How We Started – (The founder’s story)

My first job, after graduating from TCU, was at an organization that provided mental health care for both refugees and asylum seekers, called the Center for Survivors of Torture. And after that, I worked for the Refugee Services of Texas. Through my work, I heard the heart-wrenching stories of both refugees and asylum seekers. And I learned that both groups are similar in that they are both people who have fled from persecution because of their race, religion, nationality or membership of a particular social group or political opinion. Both groups are people who cannot return for fear of their lives.

But I also very quickly saw the gaping differences between refugees and asylum seekers here.

Refugees on one hand, coming from Congo, Burma, Iraq, Afganistan, Somoli, would flee in massive groups to a neighboring country, where the United Nations had set up a refugee camp. There they would wait for several years. Then, the United Nations would pay for their travel to the U.S. where they would arrive already having permanent refugee status, and would already be eligible for their work permit. They would be met at airport by caseworker and brought to their furnished apartment, and given 6-8 months of resettlement benefits including: food stamps, financial assistance, case management, medicaid, and more, all funded by the government. In other words, there is a well-developed system in place to help refugees land on their feet.

Asylum seekers on the other hand, were usually persecuted individually, and 75% of asylum seekers were personally beaten, raped, or tortured in their country. They are from Ethiopia, Congo, Egypt, China, Pakistan, Central America, Burundi, and elsewhere from all around the word. These were people who (for example) were journalists or political activists, speaking out about the corruption in their current governments, or people who were Christian pastors in countries where radical Islamists reign. These were people who were in such immediate danger that they had to flee for their lives, often alone in secret, and find a way to get out of the country, however they could, for example, using a visitor visa, student visa. They arrive at the airport alone, and some have a contact, but others arrive not knowing where to go or what to do next. Then, they must find a way to file paperwork asking for asylum, beginning the legal process in which they must prove that they were truly fleeing for their lives. These are not illegal immigrants looking for financial gain. They would have been killed if they would have stayed. And now they are going through the legal processes yet asylum seekers in DFW often wait for 2 years or more before they receive their work permit, and during this waiting period they are not eligible for any government services.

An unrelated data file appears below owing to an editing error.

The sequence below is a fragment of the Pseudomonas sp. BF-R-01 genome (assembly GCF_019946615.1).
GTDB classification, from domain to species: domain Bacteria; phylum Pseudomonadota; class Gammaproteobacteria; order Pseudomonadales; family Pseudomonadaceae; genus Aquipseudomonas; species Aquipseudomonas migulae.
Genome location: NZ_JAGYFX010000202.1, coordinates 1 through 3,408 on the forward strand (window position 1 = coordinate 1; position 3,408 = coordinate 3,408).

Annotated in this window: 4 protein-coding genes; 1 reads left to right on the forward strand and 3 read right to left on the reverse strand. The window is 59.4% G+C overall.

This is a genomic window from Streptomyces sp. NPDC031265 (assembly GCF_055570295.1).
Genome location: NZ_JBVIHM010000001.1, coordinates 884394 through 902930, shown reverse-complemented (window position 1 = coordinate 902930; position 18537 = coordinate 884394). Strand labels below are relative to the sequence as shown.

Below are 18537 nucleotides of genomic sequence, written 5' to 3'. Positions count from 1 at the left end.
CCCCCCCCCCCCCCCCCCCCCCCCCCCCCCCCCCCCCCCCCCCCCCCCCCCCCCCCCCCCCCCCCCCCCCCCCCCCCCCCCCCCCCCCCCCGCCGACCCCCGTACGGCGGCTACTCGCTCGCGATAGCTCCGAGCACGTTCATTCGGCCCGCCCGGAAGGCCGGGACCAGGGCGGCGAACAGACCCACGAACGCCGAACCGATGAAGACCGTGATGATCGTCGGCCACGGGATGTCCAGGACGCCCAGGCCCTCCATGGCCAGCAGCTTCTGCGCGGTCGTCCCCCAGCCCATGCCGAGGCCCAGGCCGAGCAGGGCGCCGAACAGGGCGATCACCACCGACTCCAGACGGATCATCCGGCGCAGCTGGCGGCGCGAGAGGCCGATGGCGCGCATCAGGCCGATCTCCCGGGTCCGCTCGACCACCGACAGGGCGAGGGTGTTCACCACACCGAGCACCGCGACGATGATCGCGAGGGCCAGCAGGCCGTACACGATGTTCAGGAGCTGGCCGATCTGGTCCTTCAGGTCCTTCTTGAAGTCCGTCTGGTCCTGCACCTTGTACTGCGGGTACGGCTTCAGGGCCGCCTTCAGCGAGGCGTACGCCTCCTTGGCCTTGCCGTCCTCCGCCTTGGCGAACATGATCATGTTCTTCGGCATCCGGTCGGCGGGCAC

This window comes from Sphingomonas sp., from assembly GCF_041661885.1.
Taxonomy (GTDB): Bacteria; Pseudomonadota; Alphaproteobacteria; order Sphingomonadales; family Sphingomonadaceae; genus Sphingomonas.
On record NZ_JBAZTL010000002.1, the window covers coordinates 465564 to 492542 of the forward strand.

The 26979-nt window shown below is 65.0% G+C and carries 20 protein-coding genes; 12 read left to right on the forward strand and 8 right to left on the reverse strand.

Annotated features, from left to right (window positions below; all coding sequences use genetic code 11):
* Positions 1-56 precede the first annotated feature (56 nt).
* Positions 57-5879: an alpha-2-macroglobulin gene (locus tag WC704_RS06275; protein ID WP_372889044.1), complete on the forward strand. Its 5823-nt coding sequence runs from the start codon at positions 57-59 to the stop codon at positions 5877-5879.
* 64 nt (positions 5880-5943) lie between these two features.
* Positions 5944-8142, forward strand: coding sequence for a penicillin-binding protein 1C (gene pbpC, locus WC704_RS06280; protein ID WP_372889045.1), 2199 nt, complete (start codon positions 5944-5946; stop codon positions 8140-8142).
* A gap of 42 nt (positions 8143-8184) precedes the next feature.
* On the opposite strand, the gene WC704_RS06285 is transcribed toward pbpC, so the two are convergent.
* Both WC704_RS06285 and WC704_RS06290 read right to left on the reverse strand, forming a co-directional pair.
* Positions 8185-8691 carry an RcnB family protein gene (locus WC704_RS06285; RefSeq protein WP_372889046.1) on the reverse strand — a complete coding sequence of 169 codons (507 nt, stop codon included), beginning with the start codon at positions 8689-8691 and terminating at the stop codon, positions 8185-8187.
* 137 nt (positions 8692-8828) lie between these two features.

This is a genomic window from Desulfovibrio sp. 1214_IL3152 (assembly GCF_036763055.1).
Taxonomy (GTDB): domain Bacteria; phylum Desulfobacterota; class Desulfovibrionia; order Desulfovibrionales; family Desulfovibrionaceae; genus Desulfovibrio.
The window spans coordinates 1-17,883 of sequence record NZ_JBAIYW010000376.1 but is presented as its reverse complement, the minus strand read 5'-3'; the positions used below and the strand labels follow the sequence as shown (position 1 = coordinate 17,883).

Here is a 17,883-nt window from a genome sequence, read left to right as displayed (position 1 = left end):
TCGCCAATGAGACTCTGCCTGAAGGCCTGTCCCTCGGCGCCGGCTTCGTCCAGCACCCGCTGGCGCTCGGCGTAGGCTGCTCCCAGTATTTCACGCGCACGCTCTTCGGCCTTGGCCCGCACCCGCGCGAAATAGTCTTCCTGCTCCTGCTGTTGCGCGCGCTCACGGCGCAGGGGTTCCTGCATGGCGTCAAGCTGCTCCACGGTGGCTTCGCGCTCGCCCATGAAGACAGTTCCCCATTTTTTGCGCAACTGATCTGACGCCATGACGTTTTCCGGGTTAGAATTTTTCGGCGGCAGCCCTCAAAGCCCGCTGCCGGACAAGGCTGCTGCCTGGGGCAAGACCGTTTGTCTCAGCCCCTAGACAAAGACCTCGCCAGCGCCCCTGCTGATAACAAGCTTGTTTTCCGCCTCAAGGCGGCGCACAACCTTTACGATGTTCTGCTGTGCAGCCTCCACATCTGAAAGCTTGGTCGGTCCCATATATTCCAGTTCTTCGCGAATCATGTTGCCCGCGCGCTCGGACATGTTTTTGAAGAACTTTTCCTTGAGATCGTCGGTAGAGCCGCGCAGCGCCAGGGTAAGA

How are they supposed to survive? This is why some of these educated, hard-working, courageous victims of injustice, who came here for safety, end up here on our streets.

I was shocked when I learned these harsh realities through my work, but where I learned the most, was through inviting these people into my home.

So, allow me to share a personal story. In the summer of 2009, I became friends with two asylum seeker women who were the same age as me, from Rwanda, who were on the brink of homelessness.

So I went to my husband and said “These girls have no place to go, and we have a spare bedroom! We should invite them to stay with us!” Well at that time, we were 22-years-old my husband and I had been married only 6 weeks, and our parents thought we were crazy. Nevertheless, he agreed, and they moved in. Since then, over 7 years ago, we have had 16 people live with us, and a new mother and child moving in next week.

What did we see or learn, that made us want to keep opening our home to these people?
We saw humanity, both strong and beautiful and yet desperately hurt and broken. I’ve saw their hopes and desires are not so different from mine. They are looking love, for meaning, for freedom, and for security, just like you and me.

Well, as we began to help more, word spread through word of mouth, “If you are seeking asylum, go to Ashley and she will help you.”

Fast forward 3 years, from our first asylum seekers, and our little house and our lives were bursting at the seams with asylum seekers who needed help. We saw that this problem had become bigger than our spare bedroom. So, we did a little research and discovered that while there were many organizations started in other cities to house asylum seekers as they waited for their work permits, in all of Dallas and Fort Worth there was no organization already doing this. Not one.

So, I talked to my pastors and said, “I want to start a ministry to house and help people seeking asylum.” And they said “Great! Go for it, and we will offer oversight and support.”
So, in 2012, I quit my job at the resettlement agency and launched DASH Network.

So, that’s our roots. That’s how we were founded.

 -Ashley Freeman
DASH Founder and Chairman of the Board